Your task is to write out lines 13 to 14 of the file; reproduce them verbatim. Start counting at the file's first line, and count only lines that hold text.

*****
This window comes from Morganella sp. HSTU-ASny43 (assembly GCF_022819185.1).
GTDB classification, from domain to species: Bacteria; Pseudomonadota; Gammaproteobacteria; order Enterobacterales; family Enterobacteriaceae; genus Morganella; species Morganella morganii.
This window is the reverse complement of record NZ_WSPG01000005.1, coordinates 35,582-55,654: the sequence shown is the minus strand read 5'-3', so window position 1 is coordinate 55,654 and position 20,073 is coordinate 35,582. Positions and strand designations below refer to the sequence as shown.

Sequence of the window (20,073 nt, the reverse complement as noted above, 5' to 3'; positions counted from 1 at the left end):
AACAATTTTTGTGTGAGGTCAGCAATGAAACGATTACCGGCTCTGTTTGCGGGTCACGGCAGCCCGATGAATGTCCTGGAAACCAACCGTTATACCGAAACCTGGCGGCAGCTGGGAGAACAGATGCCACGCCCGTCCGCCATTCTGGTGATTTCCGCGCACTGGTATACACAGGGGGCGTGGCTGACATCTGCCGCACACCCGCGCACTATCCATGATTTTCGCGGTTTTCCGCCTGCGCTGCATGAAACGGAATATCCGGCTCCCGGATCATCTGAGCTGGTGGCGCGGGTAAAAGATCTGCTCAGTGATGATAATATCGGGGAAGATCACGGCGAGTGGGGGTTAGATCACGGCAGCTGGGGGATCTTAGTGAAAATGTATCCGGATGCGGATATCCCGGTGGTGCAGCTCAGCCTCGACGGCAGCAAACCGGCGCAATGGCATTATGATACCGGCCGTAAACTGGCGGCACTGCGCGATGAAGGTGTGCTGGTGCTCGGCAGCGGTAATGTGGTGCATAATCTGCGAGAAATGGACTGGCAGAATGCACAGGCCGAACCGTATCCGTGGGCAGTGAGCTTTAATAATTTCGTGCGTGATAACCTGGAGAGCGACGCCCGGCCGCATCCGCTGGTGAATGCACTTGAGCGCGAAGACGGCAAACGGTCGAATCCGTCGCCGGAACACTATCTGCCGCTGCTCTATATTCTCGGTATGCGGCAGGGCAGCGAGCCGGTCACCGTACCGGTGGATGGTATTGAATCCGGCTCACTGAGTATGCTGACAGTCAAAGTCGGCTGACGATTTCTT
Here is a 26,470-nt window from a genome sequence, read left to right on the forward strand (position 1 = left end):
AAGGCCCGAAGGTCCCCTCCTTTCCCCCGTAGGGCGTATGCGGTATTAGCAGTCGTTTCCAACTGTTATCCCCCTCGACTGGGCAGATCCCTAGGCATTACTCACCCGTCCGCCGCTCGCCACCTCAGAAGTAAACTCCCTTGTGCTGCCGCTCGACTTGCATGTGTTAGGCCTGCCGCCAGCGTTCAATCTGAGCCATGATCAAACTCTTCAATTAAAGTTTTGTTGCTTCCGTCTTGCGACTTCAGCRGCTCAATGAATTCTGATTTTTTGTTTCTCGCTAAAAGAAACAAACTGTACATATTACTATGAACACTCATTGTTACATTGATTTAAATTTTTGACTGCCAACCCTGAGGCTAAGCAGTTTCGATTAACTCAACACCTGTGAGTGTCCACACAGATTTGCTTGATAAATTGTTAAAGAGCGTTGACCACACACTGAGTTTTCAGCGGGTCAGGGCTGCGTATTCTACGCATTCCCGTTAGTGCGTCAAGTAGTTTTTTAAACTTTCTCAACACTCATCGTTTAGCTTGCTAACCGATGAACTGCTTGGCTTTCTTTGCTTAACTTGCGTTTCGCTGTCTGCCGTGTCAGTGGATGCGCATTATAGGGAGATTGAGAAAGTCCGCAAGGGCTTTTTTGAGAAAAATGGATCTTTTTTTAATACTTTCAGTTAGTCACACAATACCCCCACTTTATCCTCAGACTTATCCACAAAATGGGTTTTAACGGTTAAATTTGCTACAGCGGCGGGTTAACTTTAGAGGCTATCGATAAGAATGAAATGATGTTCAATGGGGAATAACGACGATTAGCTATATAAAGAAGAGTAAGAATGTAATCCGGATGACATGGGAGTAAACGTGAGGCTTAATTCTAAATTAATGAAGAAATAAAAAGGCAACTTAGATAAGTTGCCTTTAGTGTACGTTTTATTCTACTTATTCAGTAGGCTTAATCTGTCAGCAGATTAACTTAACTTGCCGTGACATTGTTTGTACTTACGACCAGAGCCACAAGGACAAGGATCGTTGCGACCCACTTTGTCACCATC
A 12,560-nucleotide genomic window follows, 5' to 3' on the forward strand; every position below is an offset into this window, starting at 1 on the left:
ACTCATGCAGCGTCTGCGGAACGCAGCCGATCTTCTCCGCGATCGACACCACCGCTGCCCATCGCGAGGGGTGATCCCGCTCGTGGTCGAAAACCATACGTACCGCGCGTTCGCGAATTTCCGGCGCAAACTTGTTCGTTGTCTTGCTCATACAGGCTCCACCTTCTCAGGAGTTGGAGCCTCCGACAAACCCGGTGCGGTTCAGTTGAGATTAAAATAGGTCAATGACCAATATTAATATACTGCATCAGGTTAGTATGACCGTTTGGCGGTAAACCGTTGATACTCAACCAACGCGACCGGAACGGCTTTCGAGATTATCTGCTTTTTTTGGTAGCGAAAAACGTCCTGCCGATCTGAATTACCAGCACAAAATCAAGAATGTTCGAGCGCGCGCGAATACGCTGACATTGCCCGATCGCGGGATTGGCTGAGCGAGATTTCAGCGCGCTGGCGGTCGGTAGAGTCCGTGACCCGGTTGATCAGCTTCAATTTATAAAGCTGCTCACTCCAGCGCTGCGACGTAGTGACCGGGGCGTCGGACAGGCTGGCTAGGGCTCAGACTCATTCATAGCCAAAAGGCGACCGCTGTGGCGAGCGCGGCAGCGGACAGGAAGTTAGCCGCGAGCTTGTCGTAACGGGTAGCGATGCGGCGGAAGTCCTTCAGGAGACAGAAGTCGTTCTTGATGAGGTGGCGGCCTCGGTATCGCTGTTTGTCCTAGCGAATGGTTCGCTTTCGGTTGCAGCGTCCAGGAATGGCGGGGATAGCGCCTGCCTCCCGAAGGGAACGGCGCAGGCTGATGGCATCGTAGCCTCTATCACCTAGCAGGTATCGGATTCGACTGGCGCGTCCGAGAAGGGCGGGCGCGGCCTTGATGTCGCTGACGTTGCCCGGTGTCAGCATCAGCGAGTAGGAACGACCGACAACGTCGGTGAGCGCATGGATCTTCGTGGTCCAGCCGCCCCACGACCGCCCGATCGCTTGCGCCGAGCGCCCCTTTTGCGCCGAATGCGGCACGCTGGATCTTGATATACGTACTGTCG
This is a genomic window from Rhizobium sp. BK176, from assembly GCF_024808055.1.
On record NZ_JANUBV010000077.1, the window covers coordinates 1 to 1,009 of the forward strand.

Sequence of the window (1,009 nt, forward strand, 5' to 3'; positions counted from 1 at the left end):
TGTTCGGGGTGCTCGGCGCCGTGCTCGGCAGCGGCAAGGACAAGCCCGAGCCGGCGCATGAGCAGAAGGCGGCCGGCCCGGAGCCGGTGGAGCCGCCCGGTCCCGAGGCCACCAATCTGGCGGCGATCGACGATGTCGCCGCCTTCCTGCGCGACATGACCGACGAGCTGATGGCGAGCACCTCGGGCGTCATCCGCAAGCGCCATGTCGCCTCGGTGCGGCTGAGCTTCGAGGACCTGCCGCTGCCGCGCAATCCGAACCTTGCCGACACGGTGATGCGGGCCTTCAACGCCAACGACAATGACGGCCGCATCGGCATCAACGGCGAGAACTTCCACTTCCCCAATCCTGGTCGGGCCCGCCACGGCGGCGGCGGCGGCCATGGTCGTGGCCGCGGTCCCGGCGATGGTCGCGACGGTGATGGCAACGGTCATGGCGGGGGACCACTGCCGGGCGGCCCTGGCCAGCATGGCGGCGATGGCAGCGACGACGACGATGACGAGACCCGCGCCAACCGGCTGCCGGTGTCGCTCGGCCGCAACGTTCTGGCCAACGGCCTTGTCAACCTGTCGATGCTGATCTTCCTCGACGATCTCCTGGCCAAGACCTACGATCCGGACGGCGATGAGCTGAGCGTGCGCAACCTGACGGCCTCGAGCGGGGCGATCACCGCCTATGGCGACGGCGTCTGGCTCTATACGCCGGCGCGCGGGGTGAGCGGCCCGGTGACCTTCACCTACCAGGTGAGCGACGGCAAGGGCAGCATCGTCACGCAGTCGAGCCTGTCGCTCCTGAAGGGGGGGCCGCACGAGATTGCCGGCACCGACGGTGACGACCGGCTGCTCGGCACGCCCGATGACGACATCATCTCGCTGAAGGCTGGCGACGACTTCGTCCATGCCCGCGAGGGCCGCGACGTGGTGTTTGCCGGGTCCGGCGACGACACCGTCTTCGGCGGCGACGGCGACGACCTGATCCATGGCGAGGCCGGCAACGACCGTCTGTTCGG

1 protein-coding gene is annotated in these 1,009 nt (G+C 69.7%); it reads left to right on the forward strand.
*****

TGTTCGGGGTGCTCGGCGCCGTGCTCGGCAGCGGCAAGGACAAGCCCGAGCCGGCGCATGAGCAGAAGGCGGCCGGCCCGGAGCCGGTGGAGCCGCCCGGTCCCGAGGCCACCAATCTGGCGGCGATCGACGATGTCGCCGCCTTCCTGCGCGACATGACCGACGAGCTGATGGCGAGCACCTCGGGCGTCATCCGCAAGCGCCATGTCGCCTCGGTGCGGCTGAGCTTCGAGGACCTGCCGCTGCCGCGCAATCCGAACCTTGCCGACACGGTGATGCGGGCCTTCAACGCCAACGACAATGACGGCCGCATCGGCATCAACGGCGAGAACTTCCACTTCCCCAATCCTGGTCGGGCCCGCCACGGCGGCGGCGGCGGCCATGGTCGTGGCCGCGGTCCCGGCGATGGTCGCGACGGTGATGGCAACGGTCATGGCGGGGGACCACTGCCGGGCGGCCCTGGCCAGCATGGCGGCGATGGCAGCGACGACGACGATGACGAGACCCGCGCCAACCGGCTGCCGGTGTCGCTCGGCCGCAACGTTCTGGCCAACGGCCTTGTCAACCTGTCGATGCTGATCTTCCTCGACGATCTCCTGGCCAAGACCTACGATCCGGACGGCGATGAGCTGAGCGTGCGCAACCTGACGGCCTCGAGCGGGGCGATCACCGCCTATGGCGACGGCGTCTGGCTCTATACGCCGGCGCGCGGGGTGAGCGGCCCGGTGACCTTCACCTACCAGGTGAGCGACGGCAAGGGCAGCATCGTCACGCAGTCGAGCCTGTCGCTCCTGAAGGGGGGGCCGCACGAGATTGCCGGCACCGACGGTGACGACCGGCTGCTCGGCACGCCCGATGACGACATCATCTCGCTGAAGGCTGGCGACGACTTCGTCCATGCCCGCGAGGGCCGCGACGTGGTGTTTGCCGGGTCCGGCGACGACACCGTCTTCGGCGGCGACGGCGACGACCTGATCCATGGCGAGGCCGGCAACGACCGTCTGTTCGG

1 protein-coding gene is annotated in these 1,009 nt (G+C 69.7%); it reads left to right on the forward strand.